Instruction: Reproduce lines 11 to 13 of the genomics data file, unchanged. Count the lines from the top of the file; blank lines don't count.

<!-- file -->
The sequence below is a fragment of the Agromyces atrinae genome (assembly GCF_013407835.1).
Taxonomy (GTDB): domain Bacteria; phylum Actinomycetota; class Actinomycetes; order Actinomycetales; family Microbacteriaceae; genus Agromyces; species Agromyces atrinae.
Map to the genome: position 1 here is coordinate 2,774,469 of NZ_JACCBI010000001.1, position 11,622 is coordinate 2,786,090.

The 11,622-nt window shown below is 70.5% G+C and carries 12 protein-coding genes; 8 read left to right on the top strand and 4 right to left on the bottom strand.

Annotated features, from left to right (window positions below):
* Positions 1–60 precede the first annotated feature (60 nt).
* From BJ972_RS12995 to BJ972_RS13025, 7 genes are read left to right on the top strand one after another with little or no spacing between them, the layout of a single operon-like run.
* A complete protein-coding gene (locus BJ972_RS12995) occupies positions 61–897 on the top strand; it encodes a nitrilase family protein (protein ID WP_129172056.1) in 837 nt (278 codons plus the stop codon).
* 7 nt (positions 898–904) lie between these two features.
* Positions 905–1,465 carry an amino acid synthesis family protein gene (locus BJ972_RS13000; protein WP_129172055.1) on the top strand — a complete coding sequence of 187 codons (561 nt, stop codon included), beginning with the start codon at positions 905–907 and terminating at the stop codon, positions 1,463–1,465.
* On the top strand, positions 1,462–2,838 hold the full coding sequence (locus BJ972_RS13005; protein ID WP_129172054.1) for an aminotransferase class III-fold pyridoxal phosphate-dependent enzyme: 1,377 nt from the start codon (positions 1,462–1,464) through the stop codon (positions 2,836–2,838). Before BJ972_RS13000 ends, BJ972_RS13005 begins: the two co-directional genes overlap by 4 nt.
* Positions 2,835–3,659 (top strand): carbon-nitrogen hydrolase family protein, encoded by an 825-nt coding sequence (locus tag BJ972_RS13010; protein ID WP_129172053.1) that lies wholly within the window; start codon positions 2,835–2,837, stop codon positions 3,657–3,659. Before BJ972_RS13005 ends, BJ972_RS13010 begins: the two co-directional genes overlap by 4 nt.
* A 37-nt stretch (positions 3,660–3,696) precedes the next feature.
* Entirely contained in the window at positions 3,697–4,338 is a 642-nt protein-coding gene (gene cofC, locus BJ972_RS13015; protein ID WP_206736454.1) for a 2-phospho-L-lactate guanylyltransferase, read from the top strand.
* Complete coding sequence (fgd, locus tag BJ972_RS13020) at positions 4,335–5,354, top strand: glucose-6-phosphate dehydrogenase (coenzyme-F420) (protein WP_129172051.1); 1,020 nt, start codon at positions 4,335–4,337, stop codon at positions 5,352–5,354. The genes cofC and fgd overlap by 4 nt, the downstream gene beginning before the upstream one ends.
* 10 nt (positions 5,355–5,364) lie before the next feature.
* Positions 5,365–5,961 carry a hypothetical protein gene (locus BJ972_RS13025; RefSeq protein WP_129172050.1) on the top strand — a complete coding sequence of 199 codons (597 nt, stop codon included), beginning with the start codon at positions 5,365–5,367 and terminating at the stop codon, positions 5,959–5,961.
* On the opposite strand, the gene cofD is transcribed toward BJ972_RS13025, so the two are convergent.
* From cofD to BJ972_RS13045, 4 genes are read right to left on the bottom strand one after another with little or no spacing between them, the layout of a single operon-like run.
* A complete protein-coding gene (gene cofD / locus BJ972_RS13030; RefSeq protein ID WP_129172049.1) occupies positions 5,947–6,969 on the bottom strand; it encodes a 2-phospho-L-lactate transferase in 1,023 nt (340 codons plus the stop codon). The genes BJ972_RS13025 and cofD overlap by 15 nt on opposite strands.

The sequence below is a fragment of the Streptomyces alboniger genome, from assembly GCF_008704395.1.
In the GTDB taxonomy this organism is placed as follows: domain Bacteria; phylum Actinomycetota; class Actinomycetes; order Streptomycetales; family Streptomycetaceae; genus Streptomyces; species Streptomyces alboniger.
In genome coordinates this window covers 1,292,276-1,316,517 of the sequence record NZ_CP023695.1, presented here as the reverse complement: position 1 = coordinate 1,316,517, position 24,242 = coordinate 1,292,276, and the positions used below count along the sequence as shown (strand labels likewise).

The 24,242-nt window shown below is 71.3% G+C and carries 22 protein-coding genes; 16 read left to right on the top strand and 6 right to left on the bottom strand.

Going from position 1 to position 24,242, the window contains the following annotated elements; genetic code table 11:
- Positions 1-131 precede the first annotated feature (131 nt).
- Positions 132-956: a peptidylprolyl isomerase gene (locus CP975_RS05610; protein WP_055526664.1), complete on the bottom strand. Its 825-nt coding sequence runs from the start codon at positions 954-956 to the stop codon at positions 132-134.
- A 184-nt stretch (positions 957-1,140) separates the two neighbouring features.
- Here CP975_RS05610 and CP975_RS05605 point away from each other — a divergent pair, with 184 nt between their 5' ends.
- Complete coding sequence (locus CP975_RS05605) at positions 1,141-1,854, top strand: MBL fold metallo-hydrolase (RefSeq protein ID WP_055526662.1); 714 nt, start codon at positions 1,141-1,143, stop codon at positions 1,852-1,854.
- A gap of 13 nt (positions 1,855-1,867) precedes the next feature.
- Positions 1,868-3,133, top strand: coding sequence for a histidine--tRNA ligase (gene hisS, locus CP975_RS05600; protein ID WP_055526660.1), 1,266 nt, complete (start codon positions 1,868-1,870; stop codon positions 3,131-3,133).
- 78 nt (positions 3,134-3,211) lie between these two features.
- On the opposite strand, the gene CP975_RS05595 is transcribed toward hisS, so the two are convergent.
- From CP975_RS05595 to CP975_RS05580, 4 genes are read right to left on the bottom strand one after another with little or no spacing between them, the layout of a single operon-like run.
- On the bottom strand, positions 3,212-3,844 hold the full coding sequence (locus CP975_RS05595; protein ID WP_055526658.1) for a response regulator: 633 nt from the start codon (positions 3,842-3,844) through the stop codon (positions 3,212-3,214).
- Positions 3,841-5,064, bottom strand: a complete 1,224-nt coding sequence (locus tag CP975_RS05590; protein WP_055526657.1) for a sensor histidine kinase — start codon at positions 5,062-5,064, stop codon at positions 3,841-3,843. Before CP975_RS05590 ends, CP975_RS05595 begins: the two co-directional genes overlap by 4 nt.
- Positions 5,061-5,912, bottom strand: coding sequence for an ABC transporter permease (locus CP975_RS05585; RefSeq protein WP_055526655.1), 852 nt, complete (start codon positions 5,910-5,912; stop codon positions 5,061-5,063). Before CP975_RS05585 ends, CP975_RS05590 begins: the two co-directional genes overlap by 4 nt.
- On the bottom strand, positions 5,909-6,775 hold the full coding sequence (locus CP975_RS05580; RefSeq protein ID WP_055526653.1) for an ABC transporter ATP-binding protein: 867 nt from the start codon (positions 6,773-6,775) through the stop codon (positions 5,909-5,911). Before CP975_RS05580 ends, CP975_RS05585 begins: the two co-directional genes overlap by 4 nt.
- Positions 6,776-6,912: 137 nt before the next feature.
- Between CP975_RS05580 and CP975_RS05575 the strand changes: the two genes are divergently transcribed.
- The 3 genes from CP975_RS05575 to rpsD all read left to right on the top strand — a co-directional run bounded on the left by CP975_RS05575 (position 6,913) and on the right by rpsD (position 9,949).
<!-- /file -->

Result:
* On the top strand, positions 1,462–2,838 hold the full coding sequence (locus BJ972_RS13005; protein ID WP_129172054.1) for an aminotransferase class III-fold pyridoxal phosphate-dependent enzyme: 1,377 nt from the start codon (positions 1,462–1,464) through the stop codon (positions 2,836–2,838). Before BJ972_RS13000 ends, BJ972_RS13005 begins: the two co-directional genes overlap by 4 nt.
* Positions 2,835–3,659 (top strand): carbon-nitrogen hydrolase family protein, encoded by an 825-nt coding sequence (locus tag BJ972_RS13010; protein ID WP_129172053.1) that lies wholly within the window; start codon positions 2,835–2,837, stop codon positions 3,657–3,659. Before BJ972_RS13005 ends, BJ972_RS13010 begins: the two co-directional genes overlap by 4 nt.
* A 37-nt stretch (positions 3,660–3,696) precedes the next feature.